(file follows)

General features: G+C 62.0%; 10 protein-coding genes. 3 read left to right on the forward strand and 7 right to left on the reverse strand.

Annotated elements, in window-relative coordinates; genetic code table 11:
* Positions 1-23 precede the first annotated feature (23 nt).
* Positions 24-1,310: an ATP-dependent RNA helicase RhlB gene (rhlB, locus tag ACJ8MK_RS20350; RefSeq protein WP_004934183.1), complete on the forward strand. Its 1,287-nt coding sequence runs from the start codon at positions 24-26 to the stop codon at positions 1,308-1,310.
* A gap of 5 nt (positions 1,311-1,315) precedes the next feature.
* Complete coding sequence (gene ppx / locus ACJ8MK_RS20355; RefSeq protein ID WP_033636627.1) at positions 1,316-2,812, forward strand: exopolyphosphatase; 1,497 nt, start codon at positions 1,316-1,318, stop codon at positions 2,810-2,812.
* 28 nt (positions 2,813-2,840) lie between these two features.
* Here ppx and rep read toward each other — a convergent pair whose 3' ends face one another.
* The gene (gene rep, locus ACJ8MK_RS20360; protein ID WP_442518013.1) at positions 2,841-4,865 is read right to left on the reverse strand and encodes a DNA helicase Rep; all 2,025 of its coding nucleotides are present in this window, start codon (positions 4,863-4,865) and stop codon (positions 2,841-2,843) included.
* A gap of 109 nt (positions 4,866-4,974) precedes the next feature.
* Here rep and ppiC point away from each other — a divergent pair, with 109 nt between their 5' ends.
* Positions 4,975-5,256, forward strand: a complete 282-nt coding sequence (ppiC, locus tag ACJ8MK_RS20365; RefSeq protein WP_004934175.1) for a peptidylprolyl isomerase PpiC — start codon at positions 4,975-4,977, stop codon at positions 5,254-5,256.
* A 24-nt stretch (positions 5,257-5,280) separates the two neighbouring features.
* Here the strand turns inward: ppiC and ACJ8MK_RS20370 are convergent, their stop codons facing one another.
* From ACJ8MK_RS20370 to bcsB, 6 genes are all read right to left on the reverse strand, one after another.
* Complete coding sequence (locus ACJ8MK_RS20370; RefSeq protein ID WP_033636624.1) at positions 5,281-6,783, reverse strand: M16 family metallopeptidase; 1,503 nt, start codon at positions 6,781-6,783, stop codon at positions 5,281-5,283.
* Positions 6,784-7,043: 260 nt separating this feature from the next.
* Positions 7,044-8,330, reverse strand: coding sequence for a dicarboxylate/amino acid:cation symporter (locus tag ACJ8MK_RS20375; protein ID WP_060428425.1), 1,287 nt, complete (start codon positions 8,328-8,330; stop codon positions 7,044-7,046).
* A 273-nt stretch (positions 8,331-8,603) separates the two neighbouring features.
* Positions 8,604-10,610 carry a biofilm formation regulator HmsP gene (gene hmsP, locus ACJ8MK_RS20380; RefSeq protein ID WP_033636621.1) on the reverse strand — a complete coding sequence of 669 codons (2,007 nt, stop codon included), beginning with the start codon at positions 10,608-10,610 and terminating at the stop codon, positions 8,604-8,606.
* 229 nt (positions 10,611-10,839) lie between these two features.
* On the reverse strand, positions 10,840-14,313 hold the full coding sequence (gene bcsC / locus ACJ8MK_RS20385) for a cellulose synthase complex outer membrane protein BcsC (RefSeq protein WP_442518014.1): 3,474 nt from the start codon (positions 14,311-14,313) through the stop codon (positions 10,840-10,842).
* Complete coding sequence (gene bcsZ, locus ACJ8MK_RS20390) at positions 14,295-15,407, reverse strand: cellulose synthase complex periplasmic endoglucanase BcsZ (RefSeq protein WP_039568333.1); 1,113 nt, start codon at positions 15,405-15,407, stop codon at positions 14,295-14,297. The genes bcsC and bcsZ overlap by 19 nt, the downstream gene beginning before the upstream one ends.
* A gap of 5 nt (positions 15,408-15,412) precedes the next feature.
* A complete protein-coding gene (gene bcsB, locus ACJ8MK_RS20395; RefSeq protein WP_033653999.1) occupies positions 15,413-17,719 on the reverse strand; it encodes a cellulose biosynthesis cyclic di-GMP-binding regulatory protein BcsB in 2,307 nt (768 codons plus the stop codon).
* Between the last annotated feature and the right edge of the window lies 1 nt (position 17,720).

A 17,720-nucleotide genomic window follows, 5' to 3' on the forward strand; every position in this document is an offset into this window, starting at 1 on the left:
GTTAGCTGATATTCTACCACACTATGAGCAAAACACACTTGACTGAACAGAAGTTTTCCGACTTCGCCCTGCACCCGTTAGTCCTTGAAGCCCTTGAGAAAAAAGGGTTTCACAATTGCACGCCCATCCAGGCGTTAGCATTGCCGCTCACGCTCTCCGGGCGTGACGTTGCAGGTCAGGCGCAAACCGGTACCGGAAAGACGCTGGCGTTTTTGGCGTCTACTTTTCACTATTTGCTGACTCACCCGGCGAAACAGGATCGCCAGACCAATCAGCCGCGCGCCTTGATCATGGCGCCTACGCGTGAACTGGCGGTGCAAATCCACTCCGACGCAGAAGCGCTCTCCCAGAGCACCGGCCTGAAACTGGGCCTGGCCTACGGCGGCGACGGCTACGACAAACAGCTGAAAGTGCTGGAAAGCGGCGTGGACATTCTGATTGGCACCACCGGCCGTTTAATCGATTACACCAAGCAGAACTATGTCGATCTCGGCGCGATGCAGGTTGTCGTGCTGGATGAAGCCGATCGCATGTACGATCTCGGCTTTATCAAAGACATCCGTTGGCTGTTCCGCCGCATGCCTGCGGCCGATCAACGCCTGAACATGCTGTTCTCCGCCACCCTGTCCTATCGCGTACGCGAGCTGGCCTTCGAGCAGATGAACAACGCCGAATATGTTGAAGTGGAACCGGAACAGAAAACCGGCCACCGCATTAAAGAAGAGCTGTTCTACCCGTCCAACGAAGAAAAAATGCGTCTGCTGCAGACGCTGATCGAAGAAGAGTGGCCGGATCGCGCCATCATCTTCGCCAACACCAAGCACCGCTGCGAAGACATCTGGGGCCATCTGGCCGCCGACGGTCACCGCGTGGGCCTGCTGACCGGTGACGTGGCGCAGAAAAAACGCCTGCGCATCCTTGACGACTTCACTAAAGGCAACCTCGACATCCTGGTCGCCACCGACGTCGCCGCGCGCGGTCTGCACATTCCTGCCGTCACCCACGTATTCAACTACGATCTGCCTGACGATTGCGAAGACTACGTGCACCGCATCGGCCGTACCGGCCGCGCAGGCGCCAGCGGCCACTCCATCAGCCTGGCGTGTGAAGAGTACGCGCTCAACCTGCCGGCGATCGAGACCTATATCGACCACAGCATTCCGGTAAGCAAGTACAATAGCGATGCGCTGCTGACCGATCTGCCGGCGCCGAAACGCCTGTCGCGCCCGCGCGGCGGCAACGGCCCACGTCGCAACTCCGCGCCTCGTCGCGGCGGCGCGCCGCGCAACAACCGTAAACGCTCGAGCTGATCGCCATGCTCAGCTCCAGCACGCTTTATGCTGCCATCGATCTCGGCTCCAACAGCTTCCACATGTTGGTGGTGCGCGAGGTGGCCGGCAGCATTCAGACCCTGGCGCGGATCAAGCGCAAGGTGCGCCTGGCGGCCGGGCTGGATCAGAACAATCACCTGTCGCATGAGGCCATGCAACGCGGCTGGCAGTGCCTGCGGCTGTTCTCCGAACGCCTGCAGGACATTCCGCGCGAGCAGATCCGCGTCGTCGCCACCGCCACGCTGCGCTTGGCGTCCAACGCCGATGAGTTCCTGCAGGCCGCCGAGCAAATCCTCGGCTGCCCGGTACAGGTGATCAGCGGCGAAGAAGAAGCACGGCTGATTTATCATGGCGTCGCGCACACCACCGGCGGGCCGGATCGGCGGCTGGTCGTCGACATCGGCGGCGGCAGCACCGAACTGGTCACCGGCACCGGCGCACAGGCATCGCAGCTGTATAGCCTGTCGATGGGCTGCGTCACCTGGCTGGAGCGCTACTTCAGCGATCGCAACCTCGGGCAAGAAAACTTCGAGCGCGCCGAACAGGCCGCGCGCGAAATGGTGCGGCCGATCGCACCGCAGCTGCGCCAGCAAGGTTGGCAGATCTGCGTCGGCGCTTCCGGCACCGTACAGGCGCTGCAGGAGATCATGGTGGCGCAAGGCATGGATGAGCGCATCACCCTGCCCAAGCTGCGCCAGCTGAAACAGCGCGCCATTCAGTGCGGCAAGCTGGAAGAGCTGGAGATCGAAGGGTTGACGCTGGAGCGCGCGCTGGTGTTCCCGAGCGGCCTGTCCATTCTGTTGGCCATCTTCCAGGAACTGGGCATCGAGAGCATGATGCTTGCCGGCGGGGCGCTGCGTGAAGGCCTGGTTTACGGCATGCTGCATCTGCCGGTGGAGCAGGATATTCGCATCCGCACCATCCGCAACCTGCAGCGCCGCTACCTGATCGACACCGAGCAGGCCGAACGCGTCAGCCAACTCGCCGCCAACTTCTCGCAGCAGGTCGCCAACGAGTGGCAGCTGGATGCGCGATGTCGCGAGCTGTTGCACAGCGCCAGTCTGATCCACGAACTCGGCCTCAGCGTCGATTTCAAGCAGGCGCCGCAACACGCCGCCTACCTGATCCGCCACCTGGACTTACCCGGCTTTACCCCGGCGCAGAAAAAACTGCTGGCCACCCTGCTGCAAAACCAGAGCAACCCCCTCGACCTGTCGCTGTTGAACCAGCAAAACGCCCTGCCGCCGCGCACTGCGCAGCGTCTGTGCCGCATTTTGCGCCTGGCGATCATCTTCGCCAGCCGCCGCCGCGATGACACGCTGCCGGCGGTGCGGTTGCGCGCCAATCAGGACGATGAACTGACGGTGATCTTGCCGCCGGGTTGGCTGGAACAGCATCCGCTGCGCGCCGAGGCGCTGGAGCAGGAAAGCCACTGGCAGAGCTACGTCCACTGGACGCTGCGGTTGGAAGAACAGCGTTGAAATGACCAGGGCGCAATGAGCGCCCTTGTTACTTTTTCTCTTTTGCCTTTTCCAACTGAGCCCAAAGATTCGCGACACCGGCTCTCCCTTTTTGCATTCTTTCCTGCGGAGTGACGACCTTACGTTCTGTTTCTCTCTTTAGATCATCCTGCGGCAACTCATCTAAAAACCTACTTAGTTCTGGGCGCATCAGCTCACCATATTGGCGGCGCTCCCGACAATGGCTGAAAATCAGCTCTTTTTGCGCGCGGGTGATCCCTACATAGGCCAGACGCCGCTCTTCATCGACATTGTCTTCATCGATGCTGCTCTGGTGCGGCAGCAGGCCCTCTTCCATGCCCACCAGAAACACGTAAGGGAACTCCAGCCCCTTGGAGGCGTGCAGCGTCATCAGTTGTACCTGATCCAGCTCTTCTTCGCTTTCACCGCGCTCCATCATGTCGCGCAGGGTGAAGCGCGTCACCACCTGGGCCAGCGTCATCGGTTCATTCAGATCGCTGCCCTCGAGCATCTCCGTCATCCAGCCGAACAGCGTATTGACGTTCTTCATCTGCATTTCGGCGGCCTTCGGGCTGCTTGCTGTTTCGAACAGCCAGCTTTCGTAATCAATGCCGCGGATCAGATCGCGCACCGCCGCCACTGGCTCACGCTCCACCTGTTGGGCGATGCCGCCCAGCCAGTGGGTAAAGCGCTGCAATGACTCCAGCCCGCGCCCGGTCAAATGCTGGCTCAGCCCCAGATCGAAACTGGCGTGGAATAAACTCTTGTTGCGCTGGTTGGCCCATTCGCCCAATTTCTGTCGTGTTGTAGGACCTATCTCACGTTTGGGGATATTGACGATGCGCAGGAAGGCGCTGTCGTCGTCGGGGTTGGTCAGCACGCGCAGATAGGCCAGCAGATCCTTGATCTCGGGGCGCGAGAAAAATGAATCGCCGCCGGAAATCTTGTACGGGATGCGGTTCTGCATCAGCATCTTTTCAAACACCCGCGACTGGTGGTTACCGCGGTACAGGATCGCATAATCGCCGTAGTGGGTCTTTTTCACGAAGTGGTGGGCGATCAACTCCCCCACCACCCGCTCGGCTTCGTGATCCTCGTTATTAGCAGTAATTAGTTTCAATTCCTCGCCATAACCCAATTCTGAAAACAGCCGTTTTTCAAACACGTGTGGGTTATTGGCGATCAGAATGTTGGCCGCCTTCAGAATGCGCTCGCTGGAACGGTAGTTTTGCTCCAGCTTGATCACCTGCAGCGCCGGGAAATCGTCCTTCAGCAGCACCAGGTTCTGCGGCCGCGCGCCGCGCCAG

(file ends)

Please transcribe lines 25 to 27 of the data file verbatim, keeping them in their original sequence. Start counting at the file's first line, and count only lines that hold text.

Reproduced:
* A complete protein-coding gene (gene bcsB, locus ACJ8MK_RS20395; RefSeq protein WP_033653999.1) occupies positions 15,413-17,719 on the reverse strand; it encodes a cellulose biosynthesis cyclic di-GMP-binding regulatory protein BcsB in 2,307 nt (768 codons plus the stop codon).
* Between the last annotated feature and the right edge of the window lies 1 nt (position 17,720).

A 17,720-nucleotide genomic window follows, 5' to 3' on the forward strand; every position in this document is an offset into this window, starting at 1 on the left: